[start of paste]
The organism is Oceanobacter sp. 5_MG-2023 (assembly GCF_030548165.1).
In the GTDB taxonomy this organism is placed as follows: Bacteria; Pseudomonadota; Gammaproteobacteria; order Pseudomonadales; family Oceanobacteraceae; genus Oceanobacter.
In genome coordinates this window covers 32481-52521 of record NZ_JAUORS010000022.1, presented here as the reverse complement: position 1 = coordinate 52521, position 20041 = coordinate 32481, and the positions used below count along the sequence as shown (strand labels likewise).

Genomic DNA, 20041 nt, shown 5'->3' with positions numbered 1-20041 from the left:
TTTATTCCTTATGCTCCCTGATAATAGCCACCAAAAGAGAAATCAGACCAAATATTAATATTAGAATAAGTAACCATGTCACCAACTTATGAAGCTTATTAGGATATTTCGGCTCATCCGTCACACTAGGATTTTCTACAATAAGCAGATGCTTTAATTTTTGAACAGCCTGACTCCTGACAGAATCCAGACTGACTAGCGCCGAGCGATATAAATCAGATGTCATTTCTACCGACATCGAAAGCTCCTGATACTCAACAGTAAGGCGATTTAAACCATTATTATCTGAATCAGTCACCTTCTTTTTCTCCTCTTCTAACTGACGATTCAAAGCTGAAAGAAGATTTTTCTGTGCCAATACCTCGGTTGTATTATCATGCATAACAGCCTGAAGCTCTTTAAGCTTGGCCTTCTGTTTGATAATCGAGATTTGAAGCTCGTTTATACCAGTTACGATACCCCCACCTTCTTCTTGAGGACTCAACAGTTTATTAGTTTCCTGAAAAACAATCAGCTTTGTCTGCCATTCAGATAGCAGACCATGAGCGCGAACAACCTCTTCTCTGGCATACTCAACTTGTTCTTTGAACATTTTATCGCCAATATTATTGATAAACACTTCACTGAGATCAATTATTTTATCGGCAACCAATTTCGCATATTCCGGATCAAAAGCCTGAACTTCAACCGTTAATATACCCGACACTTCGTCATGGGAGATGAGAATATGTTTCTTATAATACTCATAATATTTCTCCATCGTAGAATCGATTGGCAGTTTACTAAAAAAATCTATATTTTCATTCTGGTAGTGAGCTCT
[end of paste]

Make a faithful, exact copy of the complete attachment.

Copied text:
The organism is Oceanobacter sp. 5_MG-2023 (assembly GCF_030548165.1).
In the GTDB taxonomy this organism is placed as follows: Bacteria; Pseudomonadota; Gammaproteobacteria; order Pseudomonadales; family Oceanobacteraceae; genus Oceanobacter.
In genome coordinates this window covers 32481-52521 of record NZ_JAUORS010000022.1, presented here as the reverse complement: position 1 = coordinate 52521, position 20041 = coordinate 32481, and the positions used below count along the sequence as shown (strand labels likewise).

Genomic DNA, 20041 nt, shown 5'->3' with positions numbered 1-20041 from the left:
TTTATTCCTTATGCTCCCTGATAATAGCCACCAAAAGAGAAATCAGACCAAATATTAATATTAGAATAAGTAACCATGTCACCAACTTATGAAGCTTATTAGGATATTTCGGCTCATCCGTCACACTAGGATTTTCTACAATAAGCAGATGCTTTAATTTTTGAACAGCCTGACTCCTGACAGAATCCAGACTGACTAGCGCCGAGCGATATAAATCAGATGTCATTTCTACCGACATCGAAAGCTCCTGATACTCAACAGTAAGGCGATTTAAACCATTATTATCTGAATCAGTCACCTTCTTTTTCTCCTCTTCTAACTGACGATTCAAAGCTGAAAGAAGATTTTTCTGTGCCAATACCTCGGTTGTATTATCATGCATAACAGCCTGAAGCTCTTTAAGCTTGGCCTTCTGTTTGATAATCGAGATTTGAAGCTCGTTTATACCAGTTACGATACCCCCACCTTCTTCTTGAGGACTCAACAGTTTATTAGTTTCCTGAAAAACAATCAGCTTTGTCTGCCATTCAGATAGCAGACCATGAGCGCGAACAACCTCTTCTCTGGCATACTCAACTTGTTCTTTGAACATTTTATCGCCAATATTATTGATAAACACTTCACTGAGATCAATTATTTTATCGGCAACCAATTTCGCATATTCCGGATCAAAAGCCTGAACTTCAACCGTTAATATACCCGACACTTCGTCATGGGAGATGAGAATATGTTTCTTATAATACTCATAATATTTCTCCATCGTAGAATCGATTGGCAGTTTACTAAAAAAATCTATATTTTCATTCTGGTAGTGAGCTCT